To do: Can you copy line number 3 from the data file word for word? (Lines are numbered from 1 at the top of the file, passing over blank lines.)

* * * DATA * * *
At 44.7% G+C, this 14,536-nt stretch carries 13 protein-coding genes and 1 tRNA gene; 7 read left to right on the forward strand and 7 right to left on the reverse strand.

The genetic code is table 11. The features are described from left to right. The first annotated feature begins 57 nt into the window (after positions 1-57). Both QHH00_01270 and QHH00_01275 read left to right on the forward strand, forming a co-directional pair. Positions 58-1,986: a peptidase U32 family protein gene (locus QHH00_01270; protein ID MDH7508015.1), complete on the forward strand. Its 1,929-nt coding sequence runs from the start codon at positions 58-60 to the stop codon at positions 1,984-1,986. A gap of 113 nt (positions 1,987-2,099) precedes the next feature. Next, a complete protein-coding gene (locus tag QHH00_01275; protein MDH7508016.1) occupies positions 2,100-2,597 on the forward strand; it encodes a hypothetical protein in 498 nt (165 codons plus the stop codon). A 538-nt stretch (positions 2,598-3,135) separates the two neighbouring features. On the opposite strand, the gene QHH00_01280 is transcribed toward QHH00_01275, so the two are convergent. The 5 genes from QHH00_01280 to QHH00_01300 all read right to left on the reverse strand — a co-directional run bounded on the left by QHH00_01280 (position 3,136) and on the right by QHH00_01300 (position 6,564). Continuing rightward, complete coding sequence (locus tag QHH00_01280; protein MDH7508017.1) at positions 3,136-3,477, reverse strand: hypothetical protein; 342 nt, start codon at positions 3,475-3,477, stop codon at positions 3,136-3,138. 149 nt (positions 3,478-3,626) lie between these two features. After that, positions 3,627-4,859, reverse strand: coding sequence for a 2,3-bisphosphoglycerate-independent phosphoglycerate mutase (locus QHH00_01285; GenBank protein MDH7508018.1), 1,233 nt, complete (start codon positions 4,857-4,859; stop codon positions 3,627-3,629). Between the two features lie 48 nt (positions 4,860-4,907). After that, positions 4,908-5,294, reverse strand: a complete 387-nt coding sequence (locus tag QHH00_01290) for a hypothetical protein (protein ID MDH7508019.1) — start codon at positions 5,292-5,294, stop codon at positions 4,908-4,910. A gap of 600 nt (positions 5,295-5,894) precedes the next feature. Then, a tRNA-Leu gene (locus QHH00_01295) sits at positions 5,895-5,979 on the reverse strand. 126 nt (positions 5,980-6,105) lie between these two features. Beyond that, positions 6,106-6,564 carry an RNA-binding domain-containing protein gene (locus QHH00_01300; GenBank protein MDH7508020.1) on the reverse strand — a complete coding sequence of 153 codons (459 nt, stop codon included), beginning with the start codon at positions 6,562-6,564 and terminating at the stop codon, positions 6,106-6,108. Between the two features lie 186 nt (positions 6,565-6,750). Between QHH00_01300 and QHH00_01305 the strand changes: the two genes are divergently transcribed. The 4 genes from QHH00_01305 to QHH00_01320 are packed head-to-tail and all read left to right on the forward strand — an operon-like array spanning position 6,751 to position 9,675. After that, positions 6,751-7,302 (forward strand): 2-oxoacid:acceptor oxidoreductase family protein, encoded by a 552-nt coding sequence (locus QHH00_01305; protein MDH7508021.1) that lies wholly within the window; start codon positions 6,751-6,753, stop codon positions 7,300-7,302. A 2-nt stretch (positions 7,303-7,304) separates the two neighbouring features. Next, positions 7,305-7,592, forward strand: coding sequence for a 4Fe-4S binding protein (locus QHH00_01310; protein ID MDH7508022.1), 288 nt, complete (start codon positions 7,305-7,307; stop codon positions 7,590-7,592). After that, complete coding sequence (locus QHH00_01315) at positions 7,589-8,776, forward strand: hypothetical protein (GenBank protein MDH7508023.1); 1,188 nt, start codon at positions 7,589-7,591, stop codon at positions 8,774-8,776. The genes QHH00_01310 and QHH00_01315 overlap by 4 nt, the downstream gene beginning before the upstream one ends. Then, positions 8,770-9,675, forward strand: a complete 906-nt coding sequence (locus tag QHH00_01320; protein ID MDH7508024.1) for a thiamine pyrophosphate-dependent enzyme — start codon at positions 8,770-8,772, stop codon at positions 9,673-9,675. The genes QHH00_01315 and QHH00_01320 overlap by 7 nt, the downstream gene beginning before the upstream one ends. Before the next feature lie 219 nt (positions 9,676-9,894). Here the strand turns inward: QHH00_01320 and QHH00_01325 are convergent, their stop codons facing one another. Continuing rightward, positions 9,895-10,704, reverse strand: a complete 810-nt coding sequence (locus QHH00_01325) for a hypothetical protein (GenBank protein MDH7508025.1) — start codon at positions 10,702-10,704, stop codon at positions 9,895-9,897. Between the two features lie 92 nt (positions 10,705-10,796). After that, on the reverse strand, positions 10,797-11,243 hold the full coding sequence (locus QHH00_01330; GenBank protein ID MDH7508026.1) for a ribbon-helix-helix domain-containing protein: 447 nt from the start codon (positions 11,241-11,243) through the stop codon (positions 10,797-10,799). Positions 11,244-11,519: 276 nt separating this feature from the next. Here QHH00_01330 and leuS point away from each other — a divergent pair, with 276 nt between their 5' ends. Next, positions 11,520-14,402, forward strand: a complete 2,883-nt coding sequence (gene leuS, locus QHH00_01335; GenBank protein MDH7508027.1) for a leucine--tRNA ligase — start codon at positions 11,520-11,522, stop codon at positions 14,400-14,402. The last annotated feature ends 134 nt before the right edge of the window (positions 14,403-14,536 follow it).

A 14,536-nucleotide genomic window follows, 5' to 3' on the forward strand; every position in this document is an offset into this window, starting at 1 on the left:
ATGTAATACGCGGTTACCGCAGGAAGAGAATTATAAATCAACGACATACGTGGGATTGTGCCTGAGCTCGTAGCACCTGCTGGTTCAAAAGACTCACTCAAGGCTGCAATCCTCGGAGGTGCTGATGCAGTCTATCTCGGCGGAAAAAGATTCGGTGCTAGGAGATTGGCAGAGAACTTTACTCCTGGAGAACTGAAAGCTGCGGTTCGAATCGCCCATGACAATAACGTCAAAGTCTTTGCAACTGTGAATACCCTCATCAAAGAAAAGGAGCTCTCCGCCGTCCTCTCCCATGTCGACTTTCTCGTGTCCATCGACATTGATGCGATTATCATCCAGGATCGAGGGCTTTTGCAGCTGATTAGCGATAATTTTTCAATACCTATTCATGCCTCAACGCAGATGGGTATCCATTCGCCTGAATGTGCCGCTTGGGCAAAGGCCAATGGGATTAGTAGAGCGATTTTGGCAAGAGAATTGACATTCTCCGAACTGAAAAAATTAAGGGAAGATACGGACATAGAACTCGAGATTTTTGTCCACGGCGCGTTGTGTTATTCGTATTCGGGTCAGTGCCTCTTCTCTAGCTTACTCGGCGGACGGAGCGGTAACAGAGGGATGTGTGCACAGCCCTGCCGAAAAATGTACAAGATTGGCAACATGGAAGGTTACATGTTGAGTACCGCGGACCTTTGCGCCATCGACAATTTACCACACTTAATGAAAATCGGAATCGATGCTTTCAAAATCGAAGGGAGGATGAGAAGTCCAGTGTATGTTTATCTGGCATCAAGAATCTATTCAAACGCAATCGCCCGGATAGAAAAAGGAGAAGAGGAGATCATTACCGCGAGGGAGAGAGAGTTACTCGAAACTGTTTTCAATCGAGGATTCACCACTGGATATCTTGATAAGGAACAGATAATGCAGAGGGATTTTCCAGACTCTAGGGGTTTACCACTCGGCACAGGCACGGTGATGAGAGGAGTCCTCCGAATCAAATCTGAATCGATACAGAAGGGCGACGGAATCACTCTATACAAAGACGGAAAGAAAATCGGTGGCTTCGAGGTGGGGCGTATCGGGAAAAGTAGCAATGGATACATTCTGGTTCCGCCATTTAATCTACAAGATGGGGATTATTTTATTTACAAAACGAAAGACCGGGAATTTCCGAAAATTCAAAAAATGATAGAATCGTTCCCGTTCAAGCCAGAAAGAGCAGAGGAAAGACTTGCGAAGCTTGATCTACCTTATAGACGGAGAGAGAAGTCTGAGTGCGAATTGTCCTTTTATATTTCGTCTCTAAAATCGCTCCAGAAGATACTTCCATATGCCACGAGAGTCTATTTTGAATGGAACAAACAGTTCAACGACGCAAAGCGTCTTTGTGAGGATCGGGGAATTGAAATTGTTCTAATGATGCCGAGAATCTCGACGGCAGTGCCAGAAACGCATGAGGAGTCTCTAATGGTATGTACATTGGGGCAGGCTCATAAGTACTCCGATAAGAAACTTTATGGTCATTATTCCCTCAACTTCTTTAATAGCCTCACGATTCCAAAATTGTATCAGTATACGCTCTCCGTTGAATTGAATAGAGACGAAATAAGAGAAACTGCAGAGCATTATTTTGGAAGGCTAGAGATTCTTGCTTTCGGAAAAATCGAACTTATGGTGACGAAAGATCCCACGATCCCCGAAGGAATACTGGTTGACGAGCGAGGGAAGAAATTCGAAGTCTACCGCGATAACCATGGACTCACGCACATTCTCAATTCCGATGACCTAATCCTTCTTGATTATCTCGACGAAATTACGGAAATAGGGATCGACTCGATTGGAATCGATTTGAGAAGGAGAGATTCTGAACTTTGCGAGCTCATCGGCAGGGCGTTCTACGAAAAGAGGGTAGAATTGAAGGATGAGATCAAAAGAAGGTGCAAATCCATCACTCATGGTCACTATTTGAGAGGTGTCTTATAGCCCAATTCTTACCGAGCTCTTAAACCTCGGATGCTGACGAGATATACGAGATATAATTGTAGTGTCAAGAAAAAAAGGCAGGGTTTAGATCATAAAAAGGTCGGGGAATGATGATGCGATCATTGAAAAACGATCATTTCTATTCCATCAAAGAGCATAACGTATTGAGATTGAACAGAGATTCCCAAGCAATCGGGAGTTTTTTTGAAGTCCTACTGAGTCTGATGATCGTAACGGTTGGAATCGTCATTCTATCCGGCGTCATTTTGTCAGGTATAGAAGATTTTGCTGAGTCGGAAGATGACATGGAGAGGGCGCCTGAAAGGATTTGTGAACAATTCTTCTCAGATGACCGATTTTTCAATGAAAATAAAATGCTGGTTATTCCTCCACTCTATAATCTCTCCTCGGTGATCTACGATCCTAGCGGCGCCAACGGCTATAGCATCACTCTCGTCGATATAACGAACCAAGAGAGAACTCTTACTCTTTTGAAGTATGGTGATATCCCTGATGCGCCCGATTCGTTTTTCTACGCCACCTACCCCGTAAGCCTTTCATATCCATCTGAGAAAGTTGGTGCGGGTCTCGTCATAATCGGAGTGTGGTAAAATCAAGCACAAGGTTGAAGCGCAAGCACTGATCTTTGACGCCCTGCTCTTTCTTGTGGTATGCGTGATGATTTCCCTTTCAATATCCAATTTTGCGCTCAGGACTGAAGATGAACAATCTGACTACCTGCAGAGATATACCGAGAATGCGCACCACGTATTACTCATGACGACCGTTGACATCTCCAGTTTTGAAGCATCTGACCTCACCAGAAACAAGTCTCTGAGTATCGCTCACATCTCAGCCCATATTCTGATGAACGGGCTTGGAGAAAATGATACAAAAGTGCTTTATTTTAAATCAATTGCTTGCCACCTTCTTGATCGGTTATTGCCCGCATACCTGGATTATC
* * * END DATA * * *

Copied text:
A 14,536-nucleotide genomic window follows, 5' to 3' on the forward strand; every position in this document is an offset into this window, starting at 1 on the left: